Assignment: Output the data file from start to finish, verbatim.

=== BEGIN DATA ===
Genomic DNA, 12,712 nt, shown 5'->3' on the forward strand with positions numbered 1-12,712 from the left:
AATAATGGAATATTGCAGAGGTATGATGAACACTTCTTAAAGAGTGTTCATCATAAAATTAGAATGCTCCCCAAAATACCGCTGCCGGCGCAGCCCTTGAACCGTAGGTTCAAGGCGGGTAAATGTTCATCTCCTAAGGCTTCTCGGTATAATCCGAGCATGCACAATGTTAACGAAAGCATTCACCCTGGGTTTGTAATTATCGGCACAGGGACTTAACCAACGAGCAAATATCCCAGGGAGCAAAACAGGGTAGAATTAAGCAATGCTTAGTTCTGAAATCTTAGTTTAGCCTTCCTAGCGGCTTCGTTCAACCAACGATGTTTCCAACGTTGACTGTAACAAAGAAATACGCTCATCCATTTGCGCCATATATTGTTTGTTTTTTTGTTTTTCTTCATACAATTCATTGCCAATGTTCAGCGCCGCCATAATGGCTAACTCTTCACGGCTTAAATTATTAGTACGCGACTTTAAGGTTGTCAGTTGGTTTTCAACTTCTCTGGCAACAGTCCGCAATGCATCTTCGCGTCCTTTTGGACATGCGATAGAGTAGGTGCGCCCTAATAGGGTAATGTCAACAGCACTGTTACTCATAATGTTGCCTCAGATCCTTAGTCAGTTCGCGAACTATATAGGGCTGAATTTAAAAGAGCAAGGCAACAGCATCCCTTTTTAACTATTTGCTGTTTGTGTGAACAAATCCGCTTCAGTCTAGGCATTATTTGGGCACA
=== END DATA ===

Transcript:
Genomic DNA, 12,712 nt, shown 5'->3' on the forward strand with positions numbered 1-12,712 from the left:
AATAATGGAATATTGCAGAGGTATGATGAACACTTCTTAAAGAGTGTTCATCATAAAATTAGAATGCTCCCCAAAATACCGCTGCCGGCGCAGCCCTTGAACCGTAGGTTCAAGGCGGGTAAATGTTCATCTCCTAAGGCTTCTCGGTATAATCCGAGCATGCACAATGTTAACGAAAGCATTCACCCTGGGTTTGTAATTATCGGCACAGGGACTTAACCAACGAGCAAATATCCCAGGGAGCAAAACAGGGTAGAATTAAGCAATGCTTAGTTCTGAAATCTTAGTTTAGCCTTCCTAGCGGCTTCGTTCAACCAACGATGTTTCCAACGTTGACTGTAACAAAGAAATACGCTCATCCATTTGCGCCATATATTGTTTGTTTTTTTGTTTTTCTTCATACAATTCATTGCCAATGTTCAGCGCCGCCATAATGGCTAACTCTTCACGGCTTAAATTATTAGTACGCGACTTTAAGGTTGTCAGTTGGTTTTCAACTTCTCTGGCAACAGTCCGCAATGCATCTTCGCGTCCTTTTGGACATGCGATAGAGTAGGTGCGCCCTAATAGGGTAATGTCAACAGCACTGTTACTCATAATGTTGCCTCAGATCCTTAGTCAGTTCGCGAACTATATAGGGCTGAATTTAAAAGAGCAAGGCAACAGCATCCCTTTTTAACTATTTGCTGTTTGTGTGAACAAATCCGCTTCAGTCTAGGCATTATTTGGGCACA